When you or a loved one has cancer, life is throwing so many things at you all at once. Each of these things is vying for your attention and energy and can be overwhelming. Rachel and I wanted to take a moment to share with you how we have prioritized what we believe to be the three most important aspects of life with cancer and why: First Faith, then Health, then Cancer.
Our foundation, and thus the foundation of The Cancer Box, is a fundamental understanding of the areas of our lives where we fall short and need help. We all have them, and often have far more than we may first realize. Out of this need for help, Rachel and I turned many years ago to a good and faithful helper, Jesus Christ. Our whole life has been shaped by this relationship and is our first and foremost concern. This faith became a sure and steady anchor in the first moments after Rachel’s diagnosis. We understood that our lives were meant for something more than just this temporal life and we held to a peace that surpassed even our own understanding. We were sustained by this faith in our Savior and were comforted when times were dark. As we have come through the storm and look back, we believe that Rachel’s remission is a testimony to the God of the Bible’s love, mercy, and power in our lives.
Psalm 54:4 Behold, God is my helper; the Lord is the upholder of my life.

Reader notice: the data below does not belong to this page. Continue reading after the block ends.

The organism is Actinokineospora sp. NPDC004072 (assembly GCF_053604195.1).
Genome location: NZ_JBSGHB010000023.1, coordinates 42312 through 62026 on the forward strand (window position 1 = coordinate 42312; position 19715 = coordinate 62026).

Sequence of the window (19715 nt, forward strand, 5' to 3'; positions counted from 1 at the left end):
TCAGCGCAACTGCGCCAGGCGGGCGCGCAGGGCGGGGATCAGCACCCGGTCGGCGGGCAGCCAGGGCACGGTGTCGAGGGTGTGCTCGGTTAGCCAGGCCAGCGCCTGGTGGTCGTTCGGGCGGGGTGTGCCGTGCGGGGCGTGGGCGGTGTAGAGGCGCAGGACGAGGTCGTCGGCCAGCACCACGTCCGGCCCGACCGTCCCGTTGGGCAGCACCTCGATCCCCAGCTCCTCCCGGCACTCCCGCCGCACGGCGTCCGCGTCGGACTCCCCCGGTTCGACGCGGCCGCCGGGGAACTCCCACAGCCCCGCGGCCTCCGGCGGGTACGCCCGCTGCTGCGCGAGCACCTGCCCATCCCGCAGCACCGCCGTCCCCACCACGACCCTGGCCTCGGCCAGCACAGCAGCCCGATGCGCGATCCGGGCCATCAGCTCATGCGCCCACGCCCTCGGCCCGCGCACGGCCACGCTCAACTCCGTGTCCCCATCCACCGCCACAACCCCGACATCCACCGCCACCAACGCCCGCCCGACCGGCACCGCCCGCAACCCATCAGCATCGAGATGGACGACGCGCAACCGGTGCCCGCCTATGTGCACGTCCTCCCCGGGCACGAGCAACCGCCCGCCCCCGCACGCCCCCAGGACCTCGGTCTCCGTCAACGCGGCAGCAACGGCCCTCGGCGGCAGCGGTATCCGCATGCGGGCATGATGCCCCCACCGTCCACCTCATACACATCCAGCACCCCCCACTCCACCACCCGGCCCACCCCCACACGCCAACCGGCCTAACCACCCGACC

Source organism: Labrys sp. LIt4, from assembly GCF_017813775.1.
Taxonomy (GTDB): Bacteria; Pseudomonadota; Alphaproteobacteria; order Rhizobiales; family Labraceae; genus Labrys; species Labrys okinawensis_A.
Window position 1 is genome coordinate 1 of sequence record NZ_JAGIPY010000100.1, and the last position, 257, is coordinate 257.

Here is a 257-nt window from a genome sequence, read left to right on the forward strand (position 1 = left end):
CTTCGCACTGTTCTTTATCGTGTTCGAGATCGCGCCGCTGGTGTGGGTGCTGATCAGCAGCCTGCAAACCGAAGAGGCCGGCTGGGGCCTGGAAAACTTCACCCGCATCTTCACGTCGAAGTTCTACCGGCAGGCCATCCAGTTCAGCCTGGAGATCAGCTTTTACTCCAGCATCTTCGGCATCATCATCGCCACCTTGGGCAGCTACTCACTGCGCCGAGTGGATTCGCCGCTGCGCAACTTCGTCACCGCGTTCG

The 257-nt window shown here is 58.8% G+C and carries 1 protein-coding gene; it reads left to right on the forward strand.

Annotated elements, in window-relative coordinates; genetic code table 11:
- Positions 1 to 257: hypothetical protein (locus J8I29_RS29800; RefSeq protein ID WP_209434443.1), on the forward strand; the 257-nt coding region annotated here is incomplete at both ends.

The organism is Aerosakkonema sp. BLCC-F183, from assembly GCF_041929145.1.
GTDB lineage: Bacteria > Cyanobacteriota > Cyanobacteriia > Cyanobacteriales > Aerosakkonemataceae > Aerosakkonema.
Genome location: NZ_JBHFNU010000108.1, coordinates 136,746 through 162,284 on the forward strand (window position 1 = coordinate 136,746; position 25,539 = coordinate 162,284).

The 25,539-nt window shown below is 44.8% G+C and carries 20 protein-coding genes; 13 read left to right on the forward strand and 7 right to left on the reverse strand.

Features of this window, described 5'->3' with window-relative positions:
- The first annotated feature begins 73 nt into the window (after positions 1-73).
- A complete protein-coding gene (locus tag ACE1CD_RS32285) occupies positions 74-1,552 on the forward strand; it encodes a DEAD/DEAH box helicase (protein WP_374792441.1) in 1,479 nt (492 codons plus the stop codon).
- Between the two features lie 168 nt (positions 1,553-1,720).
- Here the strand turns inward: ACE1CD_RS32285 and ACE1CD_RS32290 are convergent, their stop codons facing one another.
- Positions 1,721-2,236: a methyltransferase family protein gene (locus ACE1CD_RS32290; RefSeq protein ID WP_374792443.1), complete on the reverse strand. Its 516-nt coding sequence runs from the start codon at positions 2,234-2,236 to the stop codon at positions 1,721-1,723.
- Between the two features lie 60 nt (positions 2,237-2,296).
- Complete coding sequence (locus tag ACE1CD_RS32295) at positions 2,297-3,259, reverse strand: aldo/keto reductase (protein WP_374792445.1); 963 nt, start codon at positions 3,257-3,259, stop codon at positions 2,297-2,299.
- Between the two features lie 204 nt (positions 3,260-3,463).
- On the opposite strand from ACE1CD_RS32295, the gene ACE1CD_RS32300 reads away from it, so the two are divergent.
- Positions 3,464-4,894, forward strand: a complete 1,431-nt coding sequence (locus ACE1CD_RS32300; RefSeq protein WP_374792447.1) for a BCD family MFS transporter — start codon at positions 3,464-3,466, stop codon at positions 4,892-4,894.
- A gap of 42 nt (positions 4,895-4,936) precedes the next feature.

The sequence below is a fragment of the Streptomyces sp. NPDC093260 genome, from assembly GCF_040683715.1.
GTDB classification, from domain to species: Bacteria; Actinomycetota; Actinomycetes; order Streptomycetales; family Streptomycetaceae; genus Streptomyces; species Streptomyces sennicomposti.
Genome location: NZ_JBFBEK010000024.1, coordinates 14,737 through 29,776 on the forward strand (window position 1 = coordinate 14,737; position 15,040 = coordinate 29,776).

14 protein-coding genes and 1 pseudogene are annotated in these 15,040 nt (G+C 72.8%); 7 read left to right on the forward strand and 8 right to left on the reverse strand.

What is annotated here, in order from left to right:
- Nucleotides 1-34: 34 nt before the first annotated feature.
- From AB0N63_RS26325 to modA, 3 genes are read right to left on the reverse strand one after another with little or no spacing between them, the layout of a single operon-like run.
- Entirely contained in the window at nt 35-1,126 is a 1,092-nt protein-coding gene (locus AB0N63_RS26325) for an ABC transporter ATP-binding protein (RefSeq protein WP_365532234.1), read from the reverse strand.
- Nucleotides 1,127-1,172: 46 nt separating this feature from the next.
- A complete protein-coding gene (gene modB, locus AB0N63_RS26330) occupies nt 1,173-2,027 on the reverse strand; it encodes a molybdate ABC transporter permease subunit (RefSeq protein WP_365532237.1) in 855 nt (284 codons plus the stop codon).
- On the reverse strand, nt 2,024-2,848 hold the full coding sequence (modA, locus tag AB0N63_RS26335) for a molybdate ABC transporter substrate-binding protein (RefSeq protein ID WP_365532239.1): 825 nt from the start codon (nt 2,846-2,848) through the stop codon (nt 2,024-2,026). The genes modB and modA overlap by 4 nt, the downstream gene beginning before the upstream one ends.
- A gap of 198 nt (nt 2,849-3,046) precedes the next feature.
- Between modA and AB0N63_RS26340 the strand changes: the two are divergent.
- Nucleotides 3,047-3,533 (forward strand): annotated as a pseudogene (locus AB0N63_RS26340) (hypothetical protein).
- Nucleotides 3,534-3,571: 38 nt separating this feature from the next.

In Dr. Kelly Turner’s book “Radical Remission”, she discusses 9 key characteristics of individuals who experience radical remission from their cancer. One of these characteristics she describes as “Deepening your spiritual connection” as a common marker for those who come through a cancer diagnosis. It is not a promise of physical healing, but is a help during whatever storm life brings. As Dr. Hayman puts it: “not everyone will be cured, but all can be healed"
Practically speaking, we live this out in simple ways:
Plugging into a local community of like-minded believers that we can both support and be supported by.
Learning from the Bible and applying it in our daily life.
Praying regularly, focusing on not just the things we would “ask” for but also all the things for which we are grateful.
Once we have addressed the first priority of faith, next comes health. We recognize there are four primary aspects of health that all need attention in different ways: Physical, Mental, Relational, and Emotional.
From exercise, to sleep, to diet, maintaining physical health is SO important, even if you don’t have Cancer! When you do have cancer, your physical condition becomes one of the most important tools you have to support your journey. Often, too much emphasis is put on “Dealing with the cancer” and not enough energy placed on the basics of a healthy life. Here are a few principals we try to adhere to in our daily life:
Exercise regularly. During chemo and after surgeries, this was particularly difficult for Rachel. This doesn’t mean run 10 miles a day or strive to be an Olympic lifter, what it does mean is push yourself to do a little more. Whether that’s walking to get your mail or running that 10 miles, that is what you should do.